Indian ISPs Continue Futile Effort To Prevent Subscribers From Using Decent Encryption

from the good-luck-with-that dept

The global war against privacy tools, VPNs and encryption continues utterly-unhinged from common sense, and the assault on consumer privacy remains a notably global affair. Reddit users recently noticed that India's fifth largest ISP, YOU Broadband, is among several of the country's ISPs that have been trying to prevent customers from using meaningful encryption. According to the company's updated terms of service, as a customer of the ISP you're supposed to avoid using encryption to allow for easier monitoring of your online behavior:

"The Customer shall not take any steps including adopting any encryption system that prevents or in any way hinders the Company from maintaining a log of the Customer or maintaining or having access to copies of all packages/data originating from the Customer."

Of course enforcement of such a requirement is largely impossible. But You Broadband isn't just being randomly obtuse, and while the ISP's TOS is making headlines, this effort isn't really new. Most Indian ISPs are simply adhering to a misguided (and still not adequately updated) set of 2007 guidelines imposed by India's Department of Telecommunications (word doc) demanding that ISPs try and prevent their subscribers from using any encryption with greater than a 40 bit key length if they want to do business in India:

"The Licensee shall ensure that Bulk Encryption is not deployed by ISPs connecting to Landing Station. Further, Individuals/Groups/Organizations are permitted to use encryption upto 40 bit key length in the symmetric key algorithms or its equivalent in other algorithms without having to obtain permission from the Licensor. However, if encryption equipments higher than this limit are to be deployed, individuals/groups/organizations shall do so with the prior written permission of the Licensor and deposit the decryption key, split into two parts, with the Licensor."

Which is and of itself is rather hysterical, given that since 1996 or so, most folks have considered a 40 bit key length to be the security equivalent of wet tissue paper. In fact, Ian Goldberg won $1,000 from RSA for breaking 40 bit encryption in just a few hours way back in 1997, saying this at the time:

"This is the final proof of what we’ve known for years: 40-bit encryption technology is obsolete."

And yeah, that was twenty years ago. But this sort of policy is pretty standard fair in India, which is no stranger to censorship, internet filtering, and blind, often-mindless expansion of surveillance. India's government has also been at the forefront of attempting to impose backdoors in encryption, and there's a recent effort in some corners to attempt to ban Whatsapp as well.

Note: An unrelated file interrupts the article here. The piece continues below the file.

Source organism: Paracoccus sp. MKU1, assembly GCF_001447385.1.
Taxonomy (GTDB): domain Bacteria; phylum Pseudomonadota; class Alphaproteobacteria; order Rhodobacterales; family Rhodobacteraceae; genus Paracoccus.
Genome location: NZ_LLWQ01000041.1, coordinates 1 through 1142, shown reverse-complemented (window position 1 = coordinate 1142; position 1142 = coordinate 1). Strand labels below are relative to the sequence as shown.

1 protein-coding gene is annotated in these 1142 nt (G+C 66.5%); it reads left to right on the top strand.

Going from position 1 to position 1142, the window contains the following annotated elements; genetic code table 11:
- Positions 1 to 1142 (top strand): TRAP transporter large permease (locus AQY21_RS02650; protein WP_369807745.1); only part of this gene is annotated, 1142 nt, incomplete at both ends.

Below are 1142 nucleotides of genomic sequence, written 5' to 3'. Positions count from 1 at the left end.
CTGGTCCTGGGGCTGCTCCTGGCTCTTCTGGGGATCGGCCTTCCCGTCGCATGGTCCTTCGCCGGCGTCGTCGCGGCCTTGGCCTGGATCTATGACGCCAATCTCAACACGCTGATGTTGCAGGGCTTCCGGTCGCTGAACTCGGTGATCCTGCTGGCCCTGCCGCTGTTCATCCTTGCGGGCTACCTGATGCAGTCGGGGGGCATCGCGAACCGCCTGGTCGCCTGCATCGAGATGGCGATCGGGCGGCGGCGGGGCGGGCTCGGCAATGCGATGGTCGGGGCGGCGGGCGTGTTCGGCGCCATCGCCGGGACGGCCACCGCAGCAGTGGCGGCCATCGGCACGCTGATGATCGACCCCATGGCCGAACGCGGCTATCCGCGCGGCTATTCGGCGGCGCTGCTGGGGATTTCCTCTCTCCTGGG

I've yet to see any ISP successfully enforce this ridiculous governmental restriction (if you're in India and you have, let us know in the comment section precisely how). But it's still part of an over-arching mindset that sees standard, intelligent privacy and security practices as an enemy that must be thwarted. Usually either to expand government surveillance, prop up idiot ham-fisted internet filters (as we're seeing in Russia, China and India), or to erode consumer rights in the face of what are endless attempts to monetize your online behavior.


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  • identicon
    Anonymous Coward, 17 Jul 2017 @ 9:52am

    Enforcement

    This may not be about direct enforcement, but rather their local counterpart of how many US companies write absurd Terms-of-Service that allow them free reign by ensuring that nobody is actually compliant, so arbitrary and capricious enforcement becomes standard.

    reply to this | link to this | view in chronology ]

  • icon
    aerinai (profile), 17 Jul 2017 @ 10:33am

    How does HTTPS Work?

    I thought https has 2048 RSA encryption as standard. Is visiting a 'secure' https website against TOS?

    reply to this | link to this | view in chronology ]

  • identicon
    Anonymous Coward, 17 Jul 2017 @ 10:34am

    Isn't WhatsApp pretty popular in India? And wouldn't its encryption make it kind of illegal? So how exactly do the ISPs deal with that? Or maybe I should ask how does WhatsApp deal with it in India and what does it do about this?

    reply to this | link to this | view in chronology ]

  • identicon
    Anonymous Coward, 17 Jul 2017 @ 3:16pm

    Businesses want the data for targeted advertising, to sell more junk for landfill, and continue fueling the perpetual growth that is destroying life on earth.

    Politicians support the businesses because they are paid by them to do so. They also want the data to build targeted political propaganda bots, and keep gaming the system by exploiting the ignorance and suggestibility of the correct subpopulations, so they can continue manufacturing "consent".

    Defense wants the data to spy on the politicians' enemies and try to manage blowback from the politicians' corrupt perpetual wars. Defense contractors just want the the politicians' corrupt perpetual wars.

    Civil society wants none of these things and outnumber them all by 1000000:1. Get a good VPN and never turn it off.

    reply to this | link to this | view in chronology ]


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